and
79
or
zâ€™ = 0 (3.84)
hence Equation (3.33) would yield
e = A e
Controllers presented in this section have the
general form
u = u1 + u"
p p p
(3.85)
Analysis is given assuming that the calculated A^, i.e.,
A , is exact only in the u' part so that A ^ A = I is
P â€”P P P
satisfied. This assumption is made to facilitate the
analysis. Computer simulations presented later in Chapter 6
did not, however, use this assumption. In the second part
of the controller, i.e., u", calculated terms g , f , and
P P P
A , i.e., g , f , and A , are explicitly shown in the
P P P P
analysis (Controller structure 4). Current arguments with
reference to Equations (3.82) and (3.74) suggest that g^
and fd may be updated at a slower rate compared to the A^.
This result is important, since especially the calculation
of f , in general, requires more computation time compared
to Ap. Although it is clear, the above controllers need the
online measurements of plant joint displacements x^ and
the velocities x
â€”P2
80
3.3.3 Uniqueness of the Solution
of the Lyapunov Equation
The Lyapunov equation is given by Equation (3.38).
The uniqueness of its solution P e Â£2nx2n j_s guaranteed, if
A e j^2nx2n ^as eigenva]_ues with negative real parts as
given by the following corollary [6].
Corollary 3.3; If all the eigenvalues of A
have negative real parts, then for any Q
there exists a unique P that satisfies the
matrix equation
ATP + PA = Q
where A, P, and Q e R2nx2n.
Recalling Equation (3.34), A is given by
A =
The characteristic equation of A e Â£2nx2n is
det [si  A] = sn det
si  K 
 K1
s 1
(3.86)
where
I represents a 2n x 2n identity matrix on
the lefthand side of Equation (3.86);
otherwise it is understood that I e Rnxn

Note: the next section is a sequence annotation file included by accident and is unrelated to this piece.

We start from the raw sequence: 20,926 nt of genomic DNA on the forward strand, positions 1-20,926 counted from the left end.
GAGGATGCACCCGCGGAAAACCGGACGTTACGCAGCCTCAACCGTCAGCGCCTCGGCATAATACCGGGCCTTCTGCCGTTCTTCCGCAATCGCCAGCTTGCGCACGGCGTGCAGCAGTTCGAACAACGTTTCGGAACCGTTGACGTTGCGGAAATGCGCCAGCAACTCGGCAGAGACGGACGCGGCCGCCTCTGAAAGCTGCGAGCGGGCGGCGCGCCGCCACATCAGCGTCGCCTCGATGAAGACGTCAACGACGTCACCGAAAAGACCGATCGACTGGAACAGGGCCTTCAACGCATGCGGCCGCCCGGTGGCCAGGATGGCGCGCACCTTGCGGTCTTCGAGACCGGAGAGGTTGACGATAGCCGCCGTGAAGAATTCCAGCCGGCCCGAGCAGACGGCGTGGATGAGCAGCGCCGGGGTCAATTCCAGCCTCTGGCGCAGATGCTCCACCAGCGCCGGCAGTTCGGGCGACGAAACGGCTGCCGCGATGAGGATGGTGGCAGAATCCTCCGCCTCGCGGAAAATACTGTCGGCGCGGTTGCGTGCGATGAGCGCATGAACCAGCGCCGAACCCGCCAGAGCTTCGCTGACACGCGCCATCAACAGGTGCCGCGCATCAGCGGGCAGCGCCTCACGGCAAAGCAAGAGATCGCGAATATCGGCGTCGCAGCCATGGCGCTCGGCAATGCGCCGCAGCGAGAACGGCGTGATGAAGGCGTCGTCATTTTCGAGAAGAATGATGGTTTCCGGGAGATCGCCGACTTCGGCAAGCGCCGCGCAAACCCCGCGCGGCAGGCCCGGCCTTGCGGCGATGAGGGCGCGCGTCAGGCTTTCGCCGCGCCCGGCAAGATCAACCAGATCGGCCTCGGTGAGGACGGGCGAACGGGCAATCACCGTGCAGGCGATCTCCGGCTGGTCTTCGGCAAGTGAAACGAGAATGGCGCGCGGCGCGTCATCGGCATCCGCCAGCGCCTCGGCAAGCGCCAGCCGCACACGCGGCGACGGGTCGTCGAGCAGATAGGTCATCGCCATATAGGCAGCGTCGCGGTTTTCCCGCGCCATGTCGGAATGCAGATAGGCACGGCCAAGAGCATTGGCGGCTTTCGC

81
s is the complex variable,
and Kj Â£ R
If and are diagonal matrices
Kx = diag [K1;i], K2 = diag [K2 Â±] (3.87)
where
K,_. and K9>. are the respective diagonal
(i,i)t*1 entries of and i = 1,2,... ,n
then
n 2
det [si  A] = n (s  K .s  .) (3.88)
i=l 1;1
that is, the timeinvariant part of the errordriven system
(not the manipulator dynamics) will be decoupled. Hence,
referring to Equation (3.88), all the eigenvalues of A will
have negative real parts if K, . < 0 and K . < 0.
Corollary 3.3, then, assures the existence and uniqueness
of the solution of Lyapunov equation.
3.4 Connection with the Hyperstability Theory
In this section, basic definitions and results on
hyperstability are reviewed and it is pointed out that the
globally asymptotically stable closedloop systems designed
82
in the previous section (Section 3.3.2) are also
asymptotically hyperstable. It is noted that here only the
necessary results are covered and some definitions are
inserted for clarity. Detailed treatment of the subject
can be found in [29, 42].
The concept of hyperstability is first introduced
by Popov in 1962 [42] . The following definitions of
hyperstability and asymptotic hyperstability are also due
to Popov [29].
Definition 3.6; The closedloop
system
x = Ax  Bw
(3.89)
v = Cx
(3.90)
w
f (v, t)
(3.91)
where
B e R
2nxn
C Â£ R
nx2n
A, B, and C are timeinvariant,
f(â€¢) e Rn is a vector functional
(ii) The pair (A,B) is completely
controllable
(iii) The pair (C,A) is completely
observable
83
is hyperstable if there exists a positive
constant 6 > 0 and a positive constant
Yq > 0 such that all the solutions
x(t) = <Â£ (t; Xq, tg) of Equations (3.89)
(3.91) satisfy the inequality
 x (t)  < 6 ( x(0)j + Yq) for all t > 0
(3.92)
for any feedback w = f(v, t) satisfying the
Popov integral inequality
h (tg , tj^)
T
v w dt
(3.93)